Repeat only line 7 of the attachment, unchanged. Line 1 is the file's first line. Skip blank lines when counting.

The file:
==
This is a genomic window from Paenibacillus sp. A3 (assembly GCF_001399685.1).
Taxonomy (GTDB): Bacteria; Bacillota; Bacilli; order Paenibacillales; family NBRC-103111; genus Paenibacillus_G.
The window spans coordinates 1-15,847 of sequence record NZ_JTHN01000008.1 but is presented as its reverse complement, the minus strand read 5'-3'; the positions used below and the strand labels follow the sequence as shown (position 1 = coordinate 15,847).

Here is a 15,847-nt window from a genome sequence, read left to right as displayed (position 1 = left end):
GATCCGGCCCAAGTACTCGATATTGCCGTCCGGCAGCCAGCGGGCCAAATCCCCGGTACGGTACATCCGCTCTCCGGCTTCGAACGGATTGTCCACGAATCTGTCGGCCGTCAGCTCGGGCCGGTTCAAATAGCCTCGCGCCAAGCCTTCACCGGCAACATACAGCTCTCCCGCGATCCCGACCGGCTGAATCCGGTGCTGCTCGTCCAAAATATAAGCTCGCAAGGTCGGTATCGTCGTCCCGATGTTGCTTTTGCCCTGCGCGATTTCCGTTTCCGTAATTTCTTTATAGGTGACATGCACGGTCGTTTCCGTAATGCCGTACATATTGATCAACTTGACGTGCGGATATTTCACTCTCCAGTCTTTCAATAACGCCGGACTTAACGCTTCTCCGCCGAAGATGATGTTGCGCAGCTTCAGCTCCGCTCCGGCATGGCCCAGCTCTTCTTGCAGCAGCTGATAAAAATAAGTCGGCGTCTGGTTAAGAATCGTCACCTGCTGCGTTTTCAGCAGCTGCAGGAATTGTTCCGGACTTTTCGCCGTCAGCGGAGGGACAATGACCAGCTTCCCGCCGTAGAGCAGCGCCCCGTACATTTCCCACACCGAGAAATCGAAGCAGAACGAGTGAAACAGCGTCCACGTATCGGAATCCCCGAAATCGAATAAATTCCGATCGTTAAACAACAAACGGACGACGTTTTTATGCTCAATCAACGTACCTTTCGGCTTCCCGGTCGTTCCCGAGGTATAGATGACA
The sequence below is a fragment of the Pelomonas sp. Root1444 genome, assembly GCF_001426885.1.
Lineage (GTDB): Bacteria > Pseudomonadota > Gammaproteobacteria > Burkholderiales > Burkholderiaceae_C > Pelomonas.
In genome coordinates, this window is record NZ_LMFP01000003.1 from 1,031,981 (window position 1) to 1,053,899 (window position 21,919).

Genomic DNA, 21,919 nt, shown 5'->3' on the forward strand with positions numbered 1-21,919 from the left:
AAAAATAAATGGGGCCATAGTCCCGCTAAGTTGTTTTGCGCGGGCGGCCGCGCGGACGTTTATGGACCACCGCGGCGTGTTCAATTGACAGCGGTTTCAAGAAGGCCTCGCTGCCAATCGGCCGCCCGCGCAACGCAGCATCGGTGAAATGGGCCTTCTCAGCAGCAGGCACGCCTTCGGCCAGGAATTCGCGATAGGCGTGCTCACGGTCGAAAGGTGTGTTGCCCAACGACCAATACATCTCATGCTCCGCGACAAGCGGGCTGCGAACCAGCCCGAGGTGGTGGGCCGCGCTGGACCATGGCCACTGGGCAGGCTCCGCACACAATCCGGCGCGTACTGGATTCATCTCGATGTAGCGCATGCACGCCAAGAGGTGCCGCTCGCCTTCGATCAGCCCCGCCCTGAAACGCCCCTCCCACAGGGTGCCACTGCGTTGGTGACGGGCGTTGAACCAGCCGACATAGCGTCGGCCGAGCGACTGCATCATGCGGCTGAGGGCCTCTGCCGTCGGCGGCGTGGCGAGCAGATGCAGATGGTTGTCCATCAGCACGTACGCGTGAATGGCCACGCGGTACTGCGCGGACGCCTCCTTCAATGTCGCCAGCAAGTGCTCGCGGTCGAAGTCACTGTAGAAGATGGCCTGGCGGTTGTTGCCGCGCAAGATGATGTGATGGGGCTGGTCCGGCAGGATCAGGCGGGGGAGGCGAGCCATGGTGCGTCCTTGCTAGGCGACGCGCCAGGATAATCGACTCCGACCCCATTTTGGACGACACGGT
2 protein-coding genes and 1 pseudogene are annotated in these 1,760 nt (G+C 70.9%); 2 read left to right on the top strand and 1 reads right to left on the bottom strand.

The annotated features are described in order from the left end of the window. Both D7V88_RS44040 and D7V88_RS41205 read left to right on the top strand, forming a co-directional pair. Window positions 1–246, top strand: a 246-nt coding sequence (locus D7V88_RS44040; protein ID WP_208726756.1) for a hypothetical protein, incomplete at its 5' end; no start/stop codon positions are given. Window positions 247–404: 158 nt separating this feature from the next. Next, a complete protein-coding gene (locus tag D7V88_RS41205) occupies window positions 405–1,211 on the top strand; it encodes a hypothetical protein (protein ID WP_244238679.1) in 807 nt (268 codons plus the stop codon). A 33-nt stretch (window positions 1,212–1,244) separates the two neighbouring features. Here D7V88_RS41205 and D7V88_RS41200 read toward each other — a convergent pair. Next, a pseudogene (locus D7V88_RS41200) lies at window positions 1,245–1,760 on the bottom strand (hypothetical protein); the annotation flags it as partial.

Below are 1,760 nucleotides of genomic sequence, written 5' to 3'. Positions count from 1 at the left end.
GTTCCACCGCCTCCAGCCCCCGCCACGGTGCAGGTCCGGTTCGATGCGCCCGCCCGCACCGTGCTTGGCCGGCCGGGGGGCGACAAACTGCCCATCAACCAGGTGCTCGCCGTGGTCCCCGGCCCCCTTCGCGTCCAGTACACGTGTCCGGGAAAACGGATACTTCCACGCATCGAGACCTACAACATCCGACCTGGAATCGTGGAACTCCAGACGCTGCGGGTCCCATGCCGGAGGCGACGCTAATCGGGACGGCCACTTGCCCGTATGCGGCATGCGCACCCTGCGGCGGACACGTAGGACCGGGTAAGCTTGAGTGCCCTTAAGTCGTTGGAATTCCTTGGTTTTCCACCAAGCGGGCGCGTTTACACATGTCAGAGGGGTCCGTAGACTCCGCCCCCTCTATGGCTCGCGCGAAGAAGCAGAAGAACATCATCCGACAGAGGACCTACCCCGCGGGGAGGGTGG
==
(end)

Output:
Lineage (GTDB): Bacteria > Pseudomonadota > Gammaproteobacteria > Burkholderiales > Burkholderiaceae_C > Pelomonas.